Vargas said part of her reluctance to vote Wednesday was because of the extremely long session Tuesday when about 200 persons testifying about rental assistance ran the meeting until 11:30 p.m. “Otherwise I would have made time to address some of these concerns. So I just want to give my constituents a little bit of time to have the conversation and —as I stated in my comments— I fully support the intent of this letter. I just want to make sure that I address some of these concerns. I’m happy to come back on May 5th and move forward.”

“This is embarrassing”

Desmond wasn’t appeased. “I think this is a slap in the face to our tribal nations that we aren’t removing this barrier between us. Hopefully we’ll get it done on May 5th,” he said. “This is embarrassing!” He added, “This has been out there since last Thursday night. I know yesterday’s meeting was long but we had time to speak with the tribes several times and I’m just sad at the way this is going.”

Chairman Mazzetti explained to The Roadrunner that the tribes get treated “special” on liquor applications through the county. “We get special attention,” he said. “We ask to be treated like everyone else.”

Where a change in County policy would come into play, he said, is in situations like when there are “islands” of private land inside a reservation. “In our reservation we have several parcels considered fee land,” he said. “it’s our policy for us to buy them and put them back part of the tribe. The County opposes that when it provides no services except for collecting taxes. The tribe provides trash and water, and the County would oppose us and has opposed us.”

Mazzetti said many years ago the County “acknowledged the tribes’ regulatory authority for all land within their boundary. It’s not new. It’s already been acknowledged by the county of San Diego.”

Desmond proposed the change after tribes in his district asked him to look at it, said Mazzetti. “We were dumfounded when Nora Vargas—who co-founded it with him, voted to kick the can down the road. Had she or her staff had any questions I or anyone would have answered them.”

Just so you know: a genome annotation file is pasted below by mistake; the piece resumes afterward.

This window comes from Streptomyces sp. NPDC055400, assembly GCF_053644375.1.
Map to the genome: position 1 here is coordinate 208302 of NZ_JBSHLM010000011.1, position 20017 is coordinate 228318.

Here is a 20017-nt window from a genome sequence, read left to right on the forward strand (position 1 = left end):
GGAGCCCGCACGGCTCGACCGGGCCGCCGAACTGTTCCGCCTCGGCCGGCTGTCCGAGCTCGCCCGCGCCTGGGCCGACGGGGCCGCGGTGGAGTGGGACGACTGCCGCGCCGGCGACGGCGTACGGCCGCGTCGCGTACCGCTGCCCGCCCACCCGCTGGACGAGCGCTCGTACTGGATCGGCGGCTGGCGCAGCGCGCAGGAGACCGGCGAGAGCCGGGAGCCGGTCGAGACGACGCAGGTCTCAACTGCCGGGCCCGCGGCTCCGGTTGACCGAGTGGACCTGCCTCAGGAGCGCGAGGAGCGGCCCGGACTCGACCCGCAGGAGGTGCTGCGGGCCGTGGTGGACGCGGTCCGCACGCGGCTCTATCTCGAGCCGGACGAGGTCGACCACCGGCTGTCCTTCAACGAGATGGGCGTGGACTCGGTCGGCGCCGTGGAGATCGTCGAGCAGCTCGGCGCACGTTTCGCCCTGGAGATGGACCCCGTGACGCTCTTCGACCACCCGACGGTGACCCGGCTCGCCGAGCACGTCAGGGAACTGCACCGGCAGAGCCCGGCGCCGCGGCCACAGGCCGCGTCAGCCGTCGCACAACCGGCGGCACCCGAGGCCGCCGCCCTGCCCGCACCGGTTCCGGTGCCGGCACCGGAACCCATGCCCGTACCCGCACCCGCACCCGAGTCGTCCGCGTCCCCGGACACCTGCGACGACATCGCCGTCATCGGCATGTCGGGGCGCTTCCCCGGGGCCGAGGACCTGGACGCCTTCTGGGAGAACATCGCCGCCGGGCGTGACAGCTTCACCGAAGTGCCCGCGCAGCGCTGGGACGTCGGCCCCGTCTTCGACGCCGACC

Mazzetti added, “When a tribe is able to buy land—which not all tribes are able to do—it’s a long tedious process, that could last up to twelve years. The tribe buys a piece of land the owner is willing to liquidate, then they petition the Bureau of Indian Affairs to put the land into trust.”

Once land is put into trust, he explained, it belongs to the U.S. Government, and is held for the beneficial use of the tribe. “Before you can start that process it must be free and clear,” he said. “That process is not something that happens overnight. Once the land is entitled to the U.S. government for beneficial use of the tribe, when the land is put into trust status, federal impact aid is paid to the school district.” Federal impact fees are paid by the federal government to the state and county for lands, such as Camp Pendleton or reservation land, that don’t pay County taxes. 

Mazzetti added, “What is the County losing through property taxes? If we have a piece of land and the County loses the taxes, you have to evaluate what does it provide? We pay for a fire department that responds all over. That’s not a dime to the taxpayer. That’s a benefit to the taxpayers of San Diego county. We pay for two deputy sheriffs and they could respond anyplace. I think that’s a benefit to the surrounding communities and taxpayers.”

Mazzetti said that if the County loses the taxes from a property it no longer has jurisdiction over, “that tax is made up tenfold in what the tribes do that benefit the community.” He concluded, “We just want a fair and equitable review. We’re very disappointed by the board action. At that treatment.”